Friday, August 06, 2004

MIT's hack corridor and the rediscovery of libraries

Christina and I had lunch today with the chair of my PhD program, Bruce Tidor. We went to meet him at his office in the newly-completed Stata Center, which is the new home of MIT's computer science program as well as a couple of other programs. It's definitely a cool building [Wired devoted an entire article to it], but it does look like it has a lot of wasted space that could have gone towards more labs and offices. On the flip side, it's much better than the previous home of the CS department, which can only be described as "Nuclear fallout shelter-chic" -- a squat rectangular building, with really tight corridors with low ceilings, really old carpeting and just plain "bunkerish". Gave me the creeps when I first visited it.

Afterwards, while wandering through one of the other buildings, we discovered a whole corridor devoted to pictures of MIT 'hacks", like the time they put an entire police car on top of one of their buildings, rearranged all the chairs in a lecture room to face backwards [despite the chairs being bolted to the floor and each other], an altered street sign reading "MIT monster eats Boston/BackBay" etc. We'll take some pictures and post them. What I thought was cool about it was that it's a tradition that is clearly embraced by the institution if they're willing to officially chronicle it. Christina was also amazed by all the doors with signs saying "Radioactive Material", "Biohazard" etc of various labs; as she put it, she felt like she should be running around in a hazmat suit, yelling and screaming something about the end of the world ...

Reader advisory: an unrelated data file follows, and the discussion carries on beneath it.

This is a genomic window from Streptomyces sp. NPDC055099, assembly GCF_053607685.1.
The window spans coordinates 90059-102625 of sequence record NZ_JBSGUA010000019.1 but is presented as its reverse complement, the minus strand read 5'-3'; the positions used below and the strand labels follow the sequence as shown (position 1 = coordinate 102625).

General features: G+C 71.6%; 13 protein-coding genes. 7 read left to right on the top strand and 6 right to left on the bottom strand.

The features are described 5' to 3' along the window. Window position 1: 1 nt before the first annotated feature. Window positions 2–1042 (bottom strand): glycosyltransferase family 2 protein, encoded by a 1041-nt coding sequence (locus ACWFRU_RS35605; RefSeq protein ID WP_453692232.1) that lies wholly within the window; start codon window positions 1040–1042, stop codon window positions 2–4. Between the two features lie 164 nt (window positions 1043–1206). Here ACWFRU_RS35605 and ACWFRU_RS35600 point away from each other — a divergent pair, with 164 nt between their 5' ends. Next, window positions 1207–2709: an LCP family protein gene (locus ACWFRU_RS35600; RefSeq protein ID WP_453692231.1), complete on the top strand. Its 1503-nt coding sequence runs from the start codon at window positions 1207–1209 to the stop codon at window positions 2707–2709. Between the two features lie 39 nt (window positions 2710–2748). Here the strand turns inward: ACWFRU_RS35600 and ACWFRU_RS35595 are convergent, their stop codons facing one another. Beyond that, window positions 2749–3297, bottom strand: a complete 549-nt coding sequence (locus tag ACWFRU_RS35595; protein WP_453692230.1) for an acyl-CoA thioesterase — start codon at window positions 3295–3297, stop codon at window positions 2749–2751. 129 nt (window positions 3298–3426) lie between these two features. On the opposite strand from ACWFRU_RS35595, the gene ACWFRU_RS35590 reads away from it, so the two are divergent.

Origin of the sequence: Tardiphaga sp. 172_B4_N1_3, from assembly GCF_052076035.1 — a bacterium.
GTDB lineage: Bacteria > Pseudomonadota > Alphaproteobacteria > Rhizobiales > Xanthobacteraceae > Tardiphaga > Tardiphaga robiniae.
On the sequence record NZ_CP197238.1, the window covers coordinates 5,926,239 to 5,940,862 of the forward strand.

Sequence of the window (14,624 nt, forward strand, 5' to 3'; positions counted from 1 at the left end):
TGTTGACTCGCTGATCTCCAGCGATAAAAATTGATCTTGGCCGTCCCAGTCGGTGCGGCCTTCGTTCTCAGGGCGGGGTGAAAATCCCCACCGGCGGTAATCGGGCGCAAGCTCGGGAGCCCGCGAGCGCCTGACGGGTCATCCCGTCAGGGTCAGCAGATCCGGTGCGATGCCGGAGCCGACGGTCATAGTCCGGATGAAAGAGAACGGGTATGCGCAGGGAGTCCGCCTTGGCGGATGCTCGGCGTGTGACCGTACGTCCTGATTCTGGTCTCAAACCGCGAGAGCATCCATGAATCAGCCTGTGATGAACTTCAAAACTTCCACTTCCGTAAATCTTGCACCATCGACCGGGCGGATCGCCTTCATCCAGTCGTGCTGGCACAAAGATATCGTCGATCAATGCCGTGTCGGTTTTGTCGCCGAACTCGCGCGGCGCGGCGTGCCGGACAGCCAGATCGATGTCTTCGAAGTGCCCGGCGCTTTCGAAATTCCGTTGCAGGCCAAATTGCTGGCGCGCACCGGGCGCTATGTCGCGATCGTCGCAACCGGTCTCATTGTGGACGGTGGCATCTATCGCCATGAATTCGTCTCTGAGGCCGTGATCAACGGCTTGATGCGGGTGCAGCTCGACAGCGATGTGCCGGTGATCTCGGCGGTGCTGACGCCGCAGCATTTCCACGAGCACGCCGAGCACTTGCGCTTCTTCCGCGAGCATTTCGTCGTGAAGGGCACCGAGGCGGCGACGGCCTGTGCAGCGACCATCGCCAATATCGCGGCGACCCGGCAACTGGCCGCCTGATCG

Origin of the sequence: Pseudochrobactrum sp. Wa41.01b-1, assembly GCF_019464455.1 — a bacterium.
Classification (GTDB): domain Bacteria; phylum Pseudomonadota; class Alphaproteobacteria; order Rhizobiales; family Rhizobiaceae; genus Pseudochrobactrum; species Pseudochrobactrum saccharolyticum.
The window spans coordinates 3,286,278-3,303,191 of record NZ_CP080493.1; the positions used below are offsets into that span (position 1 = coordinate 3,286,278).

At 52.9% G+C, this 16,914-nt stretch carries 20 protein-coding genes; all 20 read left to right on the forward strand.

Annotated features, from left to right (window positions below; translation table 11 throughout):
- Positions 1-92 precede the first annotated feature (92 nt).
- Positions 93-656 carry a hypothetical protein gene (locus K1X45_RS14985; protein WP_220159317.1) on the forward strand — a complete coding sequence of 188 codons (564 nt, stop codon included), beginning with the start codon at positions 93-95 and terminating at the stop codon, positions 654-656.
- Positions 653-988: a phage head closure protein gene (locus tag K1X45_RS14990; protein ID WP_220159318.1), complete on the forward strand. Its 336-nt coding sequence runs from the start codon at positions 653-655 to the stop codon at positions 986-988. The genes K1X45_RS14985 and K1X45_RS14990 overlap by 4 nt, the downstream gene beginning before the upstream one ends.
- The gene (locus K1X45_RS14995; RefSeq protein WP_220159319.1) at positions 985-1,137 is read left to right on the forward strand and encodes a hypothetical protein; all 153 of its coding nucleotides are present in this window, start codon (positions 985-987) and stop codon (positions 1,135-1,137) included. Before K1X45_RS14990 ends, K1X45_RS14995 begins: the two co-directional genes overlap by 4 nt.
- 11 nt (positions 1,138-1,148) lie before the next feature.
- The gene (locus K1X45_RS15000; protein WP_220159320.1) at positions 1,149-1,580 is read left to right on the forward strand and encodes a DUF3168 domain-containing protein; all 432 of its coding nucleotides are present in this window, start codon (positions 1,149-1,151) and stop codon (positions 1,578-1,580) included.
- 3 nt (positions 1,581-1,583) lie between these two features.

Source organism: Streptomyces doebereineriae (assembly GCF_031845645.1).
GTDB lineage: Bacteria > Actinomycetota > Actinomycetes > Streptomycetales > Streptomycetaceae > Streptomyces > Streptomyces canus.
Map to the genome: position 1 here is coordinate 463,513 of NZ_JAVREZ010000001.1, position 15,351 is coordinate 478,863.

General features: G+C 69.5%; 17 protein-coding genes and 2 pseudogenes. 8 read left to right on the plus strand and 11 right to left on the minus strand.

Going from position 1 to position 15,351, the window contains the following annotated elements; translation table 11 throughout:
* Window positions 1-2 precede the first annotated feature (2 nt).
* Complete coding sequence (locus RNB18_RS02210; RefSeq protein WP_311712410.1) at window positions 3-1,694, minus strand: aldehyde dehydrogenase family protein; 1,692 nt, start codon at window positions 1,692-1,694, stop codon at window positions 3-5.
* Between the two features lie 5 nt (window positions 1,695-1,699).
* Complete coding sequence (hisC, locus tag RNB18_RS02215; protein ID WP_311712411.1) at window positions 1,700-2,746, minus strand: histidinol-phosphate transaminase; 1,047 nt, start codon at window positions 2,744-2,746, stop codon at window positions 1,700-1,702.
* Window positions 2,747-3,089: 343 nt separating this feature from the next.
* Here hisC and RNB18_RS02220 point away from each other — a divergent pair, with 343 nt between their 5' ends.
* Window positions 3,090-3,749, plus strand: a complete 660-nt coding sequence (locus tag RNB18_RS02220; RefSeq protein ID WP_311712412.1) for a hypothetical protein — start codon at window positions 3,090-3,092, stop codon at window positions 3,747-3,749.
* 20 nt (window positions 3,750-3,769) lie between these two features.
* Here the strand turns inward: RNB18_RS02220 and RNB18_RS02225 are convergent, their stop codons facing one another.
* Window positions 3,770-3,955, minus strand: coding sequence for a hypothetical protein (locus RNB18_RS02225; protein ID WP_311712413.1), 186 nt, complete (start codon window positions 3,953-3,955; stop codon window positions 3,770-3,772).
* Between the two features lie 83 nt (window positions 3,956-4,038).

We also went to the Boston Public Library, which is a very cool library -- tons of cool, old architecture, an inner courtyard with a fountain and benches around it etc. Again, pictures will be forthcoming. Between the Boston Public Library, the MIT libraries and the access I'll have to Harvard libraries, I'm rediscovering the joys of a well-stocked library -- "ah, I don't have to buy the book anymore, I can just borrow it and then return it when I'm done, instead of having to spend both money and bookshelf space on it -- what an ingenious concept !".

1 Comments:

Blogger Corey said...

I'm totally jealous. The more I think about your move, the more I wish I was smart enough to hack it at a real institution. Glad you're having fun - can't wait to see pics of the architecture!

I loved my brief visit to Boston. You guys'll have fun, for sure!

6:40 PM  

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